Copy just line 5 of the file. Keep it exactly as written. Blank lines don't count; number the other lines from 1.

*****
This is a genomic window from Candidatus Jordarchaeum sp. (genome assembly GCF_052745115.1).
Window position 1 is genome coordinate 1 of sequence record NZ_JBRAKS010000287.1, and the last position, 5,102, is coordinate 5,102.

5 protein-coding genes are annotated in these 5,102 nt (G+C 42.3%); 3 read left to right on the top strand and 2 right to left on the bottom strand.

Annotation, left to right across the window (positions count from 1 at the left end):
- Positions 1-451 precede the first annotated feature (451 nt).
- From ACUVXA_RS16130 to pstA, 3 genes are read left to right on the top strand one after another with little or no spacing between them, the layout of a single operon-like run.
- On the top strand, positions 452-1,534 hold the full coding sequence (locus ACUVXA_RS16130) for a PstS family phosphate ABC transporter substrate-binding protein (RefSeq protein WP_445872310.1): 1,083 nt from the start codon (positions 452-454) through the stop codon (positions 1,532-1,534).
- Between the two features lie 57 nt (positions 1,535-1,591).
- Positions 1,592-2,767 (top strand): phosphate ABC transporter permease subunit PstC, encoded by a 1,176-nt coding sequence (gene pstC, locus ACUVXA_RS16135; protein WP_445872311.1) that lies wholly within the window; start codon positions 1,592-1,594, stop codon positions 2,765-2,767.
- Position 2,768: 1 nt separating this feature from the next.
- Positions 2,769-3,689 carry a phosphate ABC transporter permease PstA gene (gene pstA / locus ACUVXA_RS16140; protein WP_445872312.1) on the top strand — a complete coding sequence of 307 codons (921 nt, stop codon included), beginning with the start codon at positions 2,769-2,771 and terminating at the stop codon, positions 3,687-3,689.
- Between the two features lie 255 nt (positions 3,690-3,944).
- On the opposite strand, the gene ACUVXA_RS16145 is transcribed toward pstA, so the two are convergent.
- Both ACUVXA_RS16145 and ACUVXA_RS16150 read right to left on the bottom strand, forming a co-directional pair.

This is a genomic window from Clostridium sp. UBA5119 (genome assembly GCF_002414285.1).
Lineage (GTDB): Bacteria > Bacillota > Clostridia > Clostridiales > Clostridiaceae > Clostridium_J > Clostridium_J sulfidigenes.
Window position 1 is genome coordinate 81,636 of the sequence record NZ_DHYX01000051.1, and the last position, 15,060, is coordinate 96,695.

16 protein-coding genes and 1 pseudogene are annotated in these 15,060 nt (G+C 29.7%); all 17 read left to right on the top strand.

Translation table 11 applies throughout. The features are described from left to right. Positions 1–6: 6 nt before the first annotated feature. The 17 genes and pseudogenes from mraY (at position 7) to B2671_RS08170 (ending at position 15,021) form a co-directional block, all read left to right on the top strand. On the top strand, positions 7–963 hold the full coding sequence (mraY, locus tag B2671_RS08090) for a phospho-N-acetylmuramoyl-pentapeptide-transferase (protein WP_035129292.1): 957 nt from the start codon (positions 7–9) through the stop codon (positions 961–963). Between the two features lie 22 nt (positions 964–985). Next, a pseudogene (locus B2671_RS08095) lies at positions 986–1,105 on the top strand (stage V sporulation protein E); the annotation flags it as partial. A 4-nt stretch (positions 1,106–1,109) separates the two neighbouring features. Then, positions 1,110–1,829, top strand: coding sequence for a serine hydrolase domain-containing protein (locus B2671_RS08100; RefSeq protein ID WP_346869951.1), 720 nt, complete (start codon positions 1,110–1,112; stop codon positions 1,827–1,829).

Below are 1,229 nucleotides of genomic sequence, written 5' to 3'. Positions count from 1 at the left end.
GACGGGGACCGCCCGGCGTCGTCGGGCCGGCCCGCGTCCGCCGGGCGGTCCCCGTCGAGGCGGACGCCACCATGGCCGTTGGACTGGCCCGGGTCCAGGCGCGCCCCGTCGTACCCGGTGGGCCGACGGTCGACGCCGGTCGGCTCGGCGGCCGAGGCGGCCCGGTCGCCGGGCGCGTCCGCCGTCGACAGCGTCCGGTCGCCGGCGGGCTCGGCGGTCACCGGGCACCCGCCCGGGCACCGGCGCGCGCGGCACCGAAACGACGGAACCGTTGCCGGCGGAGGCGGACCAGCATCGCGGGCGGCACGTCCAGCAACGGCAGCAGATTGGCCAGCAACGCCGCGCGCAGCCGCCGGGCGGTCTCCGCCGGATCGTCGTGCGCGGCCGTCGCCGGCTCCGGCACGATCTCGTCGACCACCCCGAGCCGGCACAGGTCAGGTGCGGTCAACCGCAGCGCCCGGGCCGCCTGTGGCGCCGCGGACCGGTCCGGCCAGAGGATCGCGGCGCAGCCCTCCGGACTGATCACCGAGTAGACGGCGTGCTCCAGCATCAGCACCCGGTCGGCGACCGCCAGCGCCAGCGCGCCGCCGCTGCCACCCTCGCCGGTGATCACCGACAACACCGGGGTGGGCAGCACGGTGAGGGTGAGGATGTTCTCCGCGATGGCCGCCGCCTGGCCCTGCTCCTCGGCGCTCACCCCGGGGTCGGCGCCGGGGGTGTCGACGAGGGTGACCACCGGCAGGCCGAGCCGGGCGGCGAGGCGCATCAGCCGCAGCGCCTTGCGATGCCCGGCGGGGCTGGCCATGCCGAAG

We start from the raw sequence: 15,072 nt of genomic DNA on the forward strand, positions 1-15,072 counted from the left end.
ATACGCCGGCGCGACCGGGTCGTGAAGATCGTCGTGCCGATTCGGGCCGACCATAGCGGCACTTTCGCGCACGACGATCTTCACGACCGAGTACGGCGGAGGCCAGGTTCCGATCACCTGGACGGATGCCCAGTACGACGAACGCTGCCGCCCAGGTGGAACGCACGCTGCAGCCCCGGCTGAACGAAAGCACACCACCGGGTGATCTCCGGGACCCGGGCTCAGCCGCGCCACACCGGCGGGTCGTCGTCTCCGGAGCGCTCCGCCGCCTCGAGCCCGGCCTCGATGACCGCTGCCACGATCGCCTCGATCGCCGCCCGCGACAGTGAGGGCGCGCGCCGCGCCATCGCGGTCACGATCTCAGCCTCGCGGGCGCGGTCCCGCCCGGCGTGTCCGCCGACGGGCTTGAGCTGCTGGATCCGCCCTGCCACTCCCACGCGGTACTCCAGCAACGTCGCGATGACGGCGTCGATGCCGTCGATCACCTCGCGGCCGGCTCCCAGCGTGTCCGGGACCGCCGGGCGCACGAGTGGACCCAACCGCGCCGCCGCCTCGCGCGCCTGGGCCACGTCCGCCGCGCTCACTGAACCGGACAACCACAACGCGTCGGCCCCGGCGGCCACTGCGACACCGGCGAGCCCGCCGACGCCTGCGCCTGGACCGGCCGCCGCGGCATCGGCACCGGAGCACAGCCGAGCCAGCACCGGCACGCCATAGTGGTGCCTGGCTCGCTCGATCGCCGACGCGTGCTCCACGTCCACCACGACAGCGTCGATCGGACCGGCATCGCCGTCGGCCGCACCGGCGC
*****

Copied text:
- Positions 1-451 precede the first annotated feature (451 nt).